Scott's work on the representation of national identity embedded in musical styles, as exemplified in the Eurovision Song Contest [5], has drawn a wide audience. In 2011 Scott appeared on (and was tweeted about by) Today (BBC Radio 4) [D], Breakfast (BBC One) [E], and BBC News Online [F]. Breakfast's viewing figures were approximately 1.6 million a day, while Today had a daily audience of over 7 million at this time according to BARB and RAJAR (Radio Audience Research). With retweets, Today's tweet about Scott's research reached a total audience via Twitter alone of 240,000. The research reached international audiences, garnering interest in Russian-speaking countries in the wake of Azerbaijan's win [G] (the report notes his identification of "serious political and moral ideas" in Eurovision successes).

Such conceptions of representation and nationhood provide a broader context for Scott to inform and influence the reception of music through the media, speaking about notions of orientalism in music [5] for Chopsticks at Dawn (first broadcast: BBC Radio 4, 8 June 2010), the meaning and function of national anthems and international `identity' [6] for Something Understood (first broadcast: BBC Radio 4, 20 January 2013), a feature of Scott's research that had previously interested The Guardian [H], and in interview with Time Out Delhi [I], discussing John Pridham's 1857 `The Battle March of Delhi' in the context of the Indian uprising, with Scott referencing the nineteenth-century rift between `high art' and entertainment [2]. The same feature linked to Scott's performance of the piece on The Victorian Web, claiming that "whenever Scott performs the piece live, people fall about laughing, and usually don't stop until it's over.' [I]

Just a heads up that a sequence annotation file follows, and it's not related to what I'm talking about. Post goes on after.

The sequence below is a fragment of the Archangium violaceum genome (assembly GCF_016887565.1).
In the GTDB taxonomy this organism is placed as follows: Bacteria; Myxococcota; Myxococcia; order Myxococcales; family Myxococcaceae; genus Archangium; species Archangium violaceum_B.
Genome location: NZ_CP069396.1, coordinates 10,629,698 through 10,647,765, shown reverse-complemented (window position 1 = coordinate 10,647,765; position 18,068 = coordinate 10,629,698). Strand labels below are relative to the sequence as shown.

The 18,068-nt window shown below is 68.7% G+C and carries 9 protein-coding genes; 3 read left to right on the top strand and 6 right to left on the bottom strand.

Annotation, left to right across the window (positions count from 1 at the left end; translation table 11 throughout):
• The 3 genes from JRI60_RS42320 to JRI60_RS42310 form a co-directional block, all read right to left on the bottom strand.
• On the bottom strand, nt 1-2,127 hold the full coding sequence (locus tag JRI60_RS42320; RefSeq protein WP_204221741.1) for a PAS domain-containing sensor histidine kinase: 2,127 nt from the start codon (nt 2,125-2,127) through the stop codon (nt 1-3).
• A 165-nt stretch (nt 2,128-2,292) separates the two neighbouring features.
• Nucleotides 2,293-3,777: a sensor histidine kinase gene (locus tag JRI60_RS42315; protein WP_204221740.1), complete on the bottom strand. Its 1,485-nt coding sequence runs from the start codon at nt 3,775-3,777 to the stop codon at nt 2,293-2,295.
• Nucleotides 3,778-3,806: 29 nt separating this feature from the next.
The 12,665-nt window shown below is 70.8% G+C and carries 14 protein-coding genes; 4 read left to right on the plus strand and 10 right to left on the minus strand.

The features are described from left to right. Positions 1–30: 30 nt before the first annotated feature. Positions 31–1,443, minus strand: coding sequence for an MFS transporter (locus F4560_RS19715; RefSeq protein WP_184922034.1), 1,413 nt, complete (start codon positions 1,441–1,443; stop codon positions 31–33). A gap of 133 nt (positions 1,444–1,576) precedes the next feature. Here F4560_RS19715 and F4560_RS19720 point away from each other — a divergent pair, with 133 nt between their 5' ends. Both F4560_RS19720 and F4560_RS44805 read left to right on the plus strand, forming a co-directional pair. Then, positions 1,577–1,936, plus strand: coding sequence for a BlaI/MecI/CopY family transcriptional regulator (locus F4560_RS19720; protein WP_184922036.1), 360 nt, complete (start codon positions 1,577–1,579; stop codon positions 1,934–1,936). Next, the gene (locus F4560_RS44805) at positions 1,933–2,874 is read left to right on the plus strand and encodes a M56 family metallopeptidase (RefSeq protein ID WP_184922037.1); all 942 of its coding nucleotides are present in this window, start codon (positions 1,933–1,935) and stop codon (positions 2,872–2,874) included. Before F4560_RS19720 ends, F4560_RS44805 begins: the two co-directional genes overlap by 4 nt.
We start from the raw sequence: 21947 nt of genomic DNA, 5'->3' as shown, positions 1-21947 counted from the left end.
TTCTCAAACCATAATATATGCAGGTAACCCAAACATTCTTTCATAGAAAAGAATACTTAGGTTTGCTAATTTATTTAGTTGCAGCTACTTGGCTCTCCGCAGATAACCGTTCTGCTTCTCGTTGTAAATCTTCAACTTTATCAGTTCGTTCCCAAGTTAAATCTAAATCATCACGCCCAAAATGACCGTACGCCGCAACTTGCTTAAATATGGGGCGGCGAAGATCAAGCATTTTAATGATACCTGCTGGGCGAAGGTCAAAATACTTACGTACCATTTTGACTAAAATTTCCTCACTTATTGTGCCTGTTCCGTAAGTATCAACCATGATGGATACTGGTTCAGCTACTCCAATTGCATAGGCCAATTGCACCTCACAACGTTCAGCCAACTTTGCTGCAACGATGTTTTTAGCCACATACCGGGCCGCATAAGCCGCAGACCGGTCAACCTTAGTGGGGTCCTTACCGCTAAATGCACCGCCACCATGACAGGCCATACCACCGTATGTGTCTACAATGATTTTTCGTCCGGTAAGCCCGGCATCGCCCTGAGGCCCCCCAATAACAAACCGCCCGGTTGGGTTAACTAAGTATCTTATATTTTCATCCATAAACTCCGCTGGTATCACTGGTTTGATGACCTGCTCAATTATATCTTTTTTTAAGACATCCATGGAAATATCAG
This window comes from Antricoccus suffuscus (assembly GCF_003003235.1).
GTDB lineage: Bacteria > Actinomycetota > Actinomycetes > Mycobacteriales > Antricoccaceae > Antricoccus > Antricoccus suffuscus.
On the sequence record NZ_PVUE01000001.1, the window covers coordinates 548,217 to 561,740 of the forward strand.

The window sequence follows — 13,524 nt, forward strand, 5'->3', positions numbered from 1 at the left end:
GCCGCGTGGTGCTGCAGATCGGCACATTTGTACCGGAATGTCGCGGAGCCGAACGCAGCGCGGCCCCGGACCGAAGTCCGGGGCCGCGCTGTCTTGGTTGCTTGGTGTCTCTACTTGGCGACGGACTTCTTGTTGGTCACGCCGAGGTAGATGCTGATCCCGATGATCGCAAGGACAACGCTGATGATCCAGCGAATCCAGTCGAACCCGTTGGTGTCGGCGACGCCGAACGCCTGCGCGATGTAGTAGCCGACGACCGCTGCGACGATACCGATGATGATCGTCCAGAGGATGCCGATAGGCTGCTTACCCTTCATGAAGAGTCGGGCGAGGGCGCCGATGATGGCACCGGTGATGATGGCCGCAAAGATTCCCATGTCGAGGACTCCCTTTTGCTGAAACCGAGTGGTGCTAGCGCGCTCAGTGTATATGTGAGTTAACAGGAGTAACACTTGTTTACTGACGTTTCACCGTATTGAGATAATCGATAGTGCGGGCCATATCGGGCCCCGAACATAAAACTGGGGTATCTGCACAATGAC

Sources to corroborate the impact

[A] Written testimonial from producer of BBC Four's The Story of the Music Hall (first broadcast: Oct 2011), available on request.

[B] Written testimonial from producer of BBC Four's Len Goodman's Dancing Feet (first broadcast: 27 Dec 2012), available on request.

[C] Derek Scott, 2010 YouTube upload of `Woodman, Spare that Tree' <> [last accessed: 28 October 2013]

[D] `A "Perfect" Eurovision Song', Today, BBC Radio 4, 14 May 2011 <> [last accessed: 24 September 2013]

[E] Breakfast, BBC One, 14 May 2011, <> [last accessed: 24 September 2013]

[F] `Eurovision winning song formula revealed', BBC News Online, 13 May 2011, <> [last accessed: 24 September 2013]

[G] Samira Abisova, `Британский музыкальный критик утверждает, что знает секрет победы на Евровидении',, 19 May 2011, <> [last accessed: 24 September 2013, translation available on request]

[H] `And the winning anthem is ...', The Guardian, 11 August 2008, <> [last accessed: 24 September 2013]

[I] Feature in Time Out Delhi by Kingshuk Niyogy, 16 September 2011, <> [last accessed: 28 October 2013]

[J] Written testimonial from Editor in Chief of The Victorian Web, available on request.